This month, we catch up with our Principal horn, Michael Thompson, who’ll be featured as soloist in our concert on Saturday 12 May when he’ll be performing Ligeti’s Hamburg Concerto.
What has been your favourite London Sinfonietta experience?
Can I pick two? Performing Hans Werner Henze’s Voices at La Scala, Milan is particularly memorable. I was still a student and as such it was one of my early London Sinfonietta experiences. The work is scored for 15 instrumentalists, plus tenor and mezzosoprano, and all of the players are required to play additional instruments, and sometimes sing – so I can claim to have sung in La Scala!
I’d also pick out performing Messaien’s Des canyons aux étoiles (From the Canyons to the Stars) which is famous amongst horn players for the sixth movement scored for solo horn, but the whole piece is an incredible journey.
What is the most unusual thing you’ve been asked to do in a musical work?
I was asked to burst balloons once during a BBC Proms performance!
What, or whom, inspires you most?
By now, I’ve reached the point in my career where I am inspired by my students.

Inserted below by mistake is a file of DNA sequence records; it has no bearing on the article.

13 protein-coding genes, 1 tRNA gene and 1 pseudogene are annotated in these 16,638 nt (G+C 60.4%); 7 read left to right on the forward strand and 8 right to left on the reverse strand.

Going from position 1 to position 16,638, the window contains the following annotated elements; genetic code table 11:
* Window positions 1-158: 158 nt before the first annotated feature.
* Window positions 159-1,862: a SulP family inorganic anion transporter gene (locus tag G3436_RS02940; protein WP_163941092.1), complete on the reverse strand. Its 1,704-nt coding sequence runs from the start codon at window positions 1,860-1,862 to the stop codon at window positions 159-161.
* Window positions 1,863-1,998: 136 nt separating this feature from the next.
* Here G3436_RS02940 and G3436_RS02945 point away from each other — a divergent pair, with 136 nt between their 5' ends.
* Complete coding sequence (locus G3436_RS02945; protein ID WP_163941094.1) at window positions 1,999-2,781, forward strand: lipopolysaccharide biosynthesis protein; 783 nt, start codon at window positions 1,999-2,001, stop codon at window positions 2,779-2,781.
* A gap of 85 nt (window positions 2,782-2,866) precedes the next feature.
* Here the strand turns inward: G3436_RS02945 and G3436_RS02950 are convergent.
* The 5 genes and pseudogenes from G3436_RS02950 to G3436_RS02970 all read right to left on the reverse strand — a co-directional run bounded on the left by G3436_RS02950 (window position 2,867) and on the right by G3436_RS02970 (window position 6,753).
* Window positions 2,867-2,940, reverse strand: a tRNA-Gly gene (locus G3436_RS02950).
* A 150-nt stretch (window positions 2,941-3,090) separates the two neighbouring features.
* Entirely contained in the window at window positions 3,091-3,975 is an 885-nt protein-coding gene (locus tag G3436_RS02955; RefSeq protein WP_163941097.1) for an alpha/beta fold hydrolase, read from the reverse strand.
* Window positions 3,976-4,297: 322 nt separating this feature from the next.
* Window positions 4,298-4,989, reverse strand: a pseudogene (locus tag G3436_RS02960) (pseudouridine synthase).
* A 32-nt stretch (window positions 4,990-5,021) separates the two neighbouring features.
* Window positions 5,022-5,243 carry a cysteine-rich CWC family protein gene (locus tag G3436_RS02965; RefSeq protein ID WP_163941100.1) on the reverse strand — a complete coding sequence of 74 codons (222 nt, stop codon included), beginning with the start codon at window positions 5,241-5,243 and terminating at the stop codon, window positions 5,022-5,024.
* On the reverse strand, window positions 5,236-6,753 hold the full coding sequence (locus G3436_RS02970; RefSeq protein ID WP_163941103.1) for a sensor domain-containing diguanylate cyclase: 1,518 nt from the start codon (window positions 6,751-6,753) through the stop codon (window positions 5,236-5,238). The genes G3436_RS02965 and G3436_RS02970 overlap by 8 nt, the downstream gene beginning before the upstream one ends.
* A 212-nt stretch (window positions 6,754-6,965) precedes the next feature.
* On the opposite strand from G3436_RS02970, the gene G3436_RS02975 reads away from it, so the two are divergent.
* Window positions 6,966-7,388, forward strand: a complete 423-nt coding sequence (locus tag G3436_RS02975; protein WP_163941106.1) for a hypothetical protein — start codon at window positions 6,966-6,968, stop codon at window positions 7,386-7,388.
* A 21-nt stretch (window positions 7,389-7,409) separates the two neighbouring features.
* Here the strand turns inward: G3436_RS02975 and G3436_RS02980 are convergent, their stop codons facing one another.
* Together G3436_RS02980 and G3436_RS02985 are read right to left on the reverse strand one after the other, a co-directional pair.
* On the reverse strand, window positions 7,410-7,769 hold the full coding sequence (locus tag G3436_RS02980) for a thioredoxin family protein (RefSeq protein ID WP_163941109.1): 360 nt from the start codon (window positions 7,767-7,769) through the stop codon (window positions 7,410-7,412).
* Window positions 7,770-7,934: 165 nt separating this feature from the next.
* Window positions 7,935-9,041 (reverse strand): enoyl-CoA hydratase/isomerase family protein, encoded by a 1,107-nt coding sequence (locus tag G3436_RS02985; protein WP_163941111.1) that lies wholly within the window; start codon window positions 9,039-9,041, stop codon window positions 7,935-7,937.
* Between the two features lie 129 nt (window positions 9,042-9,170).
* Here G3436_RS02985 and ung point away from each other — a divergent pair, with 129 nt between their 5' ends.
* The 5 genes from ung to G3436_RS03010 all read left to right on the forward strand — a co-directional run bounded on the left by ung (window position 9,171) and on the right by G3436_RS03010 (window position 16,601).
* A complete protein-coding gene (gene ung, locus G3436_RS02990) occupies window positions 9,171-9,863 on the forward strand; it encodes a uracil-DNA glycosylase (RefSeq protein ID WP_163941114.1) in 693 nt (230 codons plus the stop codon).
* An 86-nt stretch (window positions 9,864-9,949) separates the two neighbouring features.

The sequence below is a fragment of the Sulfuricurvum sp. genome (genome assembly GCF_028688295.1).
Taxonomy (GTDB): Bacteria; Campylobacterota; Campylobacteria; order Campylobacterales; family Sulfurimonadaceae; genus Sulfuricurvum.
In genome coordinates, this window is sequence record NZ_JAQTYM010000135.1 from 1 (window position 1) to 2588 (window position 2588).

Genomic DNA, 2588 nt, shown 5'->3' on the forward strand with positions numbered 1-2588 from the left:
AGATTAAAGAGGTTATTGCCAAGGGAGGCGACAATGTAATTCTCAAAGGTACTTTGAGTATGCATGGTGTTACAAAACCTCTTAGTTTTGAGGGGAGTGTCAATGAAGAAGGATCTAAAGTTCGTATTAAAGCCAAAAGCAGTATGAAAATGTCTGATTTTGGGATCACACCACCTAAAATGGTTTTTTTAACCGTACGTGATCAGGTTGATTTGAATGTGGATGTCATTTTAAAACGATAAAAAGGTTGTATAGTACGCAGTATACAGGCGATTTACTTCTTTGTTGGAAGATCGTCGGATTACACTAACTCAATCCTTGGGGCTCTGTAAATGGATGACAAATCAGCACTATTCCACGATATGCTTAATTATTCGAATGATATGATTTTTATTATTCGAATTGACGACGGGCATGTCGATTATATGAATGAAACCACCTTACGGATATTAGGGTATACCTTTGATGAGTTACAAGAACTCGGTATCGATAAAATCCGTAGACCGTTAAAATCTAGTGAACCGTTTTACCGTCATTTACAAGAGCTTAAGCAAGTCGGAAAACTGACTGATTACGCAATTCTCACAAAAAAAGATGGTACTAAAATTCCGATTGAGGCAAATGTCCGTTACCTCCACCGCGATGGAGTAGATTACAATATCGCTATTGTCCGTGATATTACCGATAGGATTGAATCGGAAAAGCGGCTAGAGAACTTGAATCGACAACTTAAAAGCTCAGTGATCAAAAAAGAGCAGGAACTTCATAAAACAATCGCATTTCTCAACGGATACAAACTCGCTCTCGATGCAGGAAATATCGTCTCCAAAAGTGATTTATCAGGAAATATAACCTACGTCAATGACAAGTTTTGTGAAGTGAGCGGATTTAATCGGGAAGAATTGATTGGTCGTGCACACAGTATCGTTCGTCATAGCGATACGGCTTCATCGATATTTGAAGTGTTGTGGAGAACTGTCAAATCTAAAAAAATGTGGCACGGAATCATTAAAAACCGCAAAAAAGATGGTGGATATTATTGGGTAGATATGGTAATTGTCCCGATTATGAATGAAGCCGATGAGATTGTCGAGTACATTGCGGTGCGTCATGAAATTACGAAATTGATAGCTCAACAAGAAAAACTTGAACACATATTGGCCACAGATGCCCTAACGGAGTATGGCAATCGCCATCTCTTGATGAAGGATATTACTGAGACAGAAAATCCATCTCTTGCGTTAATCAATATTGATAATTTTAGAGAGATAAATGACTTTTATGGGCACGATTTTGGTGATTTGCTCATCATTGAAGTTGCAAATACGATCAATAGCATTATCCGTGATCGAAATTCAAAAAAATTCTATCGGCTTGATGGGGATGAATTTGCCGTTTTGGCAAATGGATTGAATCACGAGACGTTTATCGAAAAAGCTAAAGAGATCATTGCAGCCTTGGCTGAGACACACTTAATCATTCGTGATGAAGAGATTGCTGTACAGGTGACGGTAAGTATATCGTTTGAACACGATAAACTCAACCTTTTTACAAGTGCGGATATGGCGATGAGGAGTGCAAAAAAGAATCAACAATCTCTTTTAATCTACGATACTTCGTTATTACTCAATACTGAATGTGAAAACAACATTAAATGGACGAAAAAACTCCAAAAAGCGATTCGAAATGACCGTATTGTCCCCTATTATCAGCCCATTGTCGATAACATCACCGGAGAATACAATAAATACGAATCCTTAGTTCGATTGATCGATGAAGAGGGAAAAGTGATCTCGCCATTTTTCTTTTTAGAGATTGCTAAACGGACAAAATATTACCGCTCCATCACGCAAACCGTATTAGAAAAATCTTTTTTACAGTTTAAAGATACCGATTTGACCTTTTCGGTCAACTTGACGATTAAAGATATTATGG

Soon you’ll be revisiting Ligeti’s Hamburg Concerto, which you gave the UK premiere of with the London Sinfonietta in 2001. Can you tell us a little about the work?
It’s a challenging work (which I’ve enjoyed revisiting a number of times since the UK premiere), with the soloist being required to play both natural and valved horns. The ensemble itself contains 4 horn natural horns, each in a different key, which results in the most extraordinary harmonies which include quartertones.
I think Ligeti was a composer who really understood the capabilites of the horn- his writing is challenging, but very idiomatic.
And finally, what upcoming London Sinfonietta performance are you most looking forward to?
In Portrait: George Benjamin on Saturday 12 May, including the Hamburg Concerto, of course!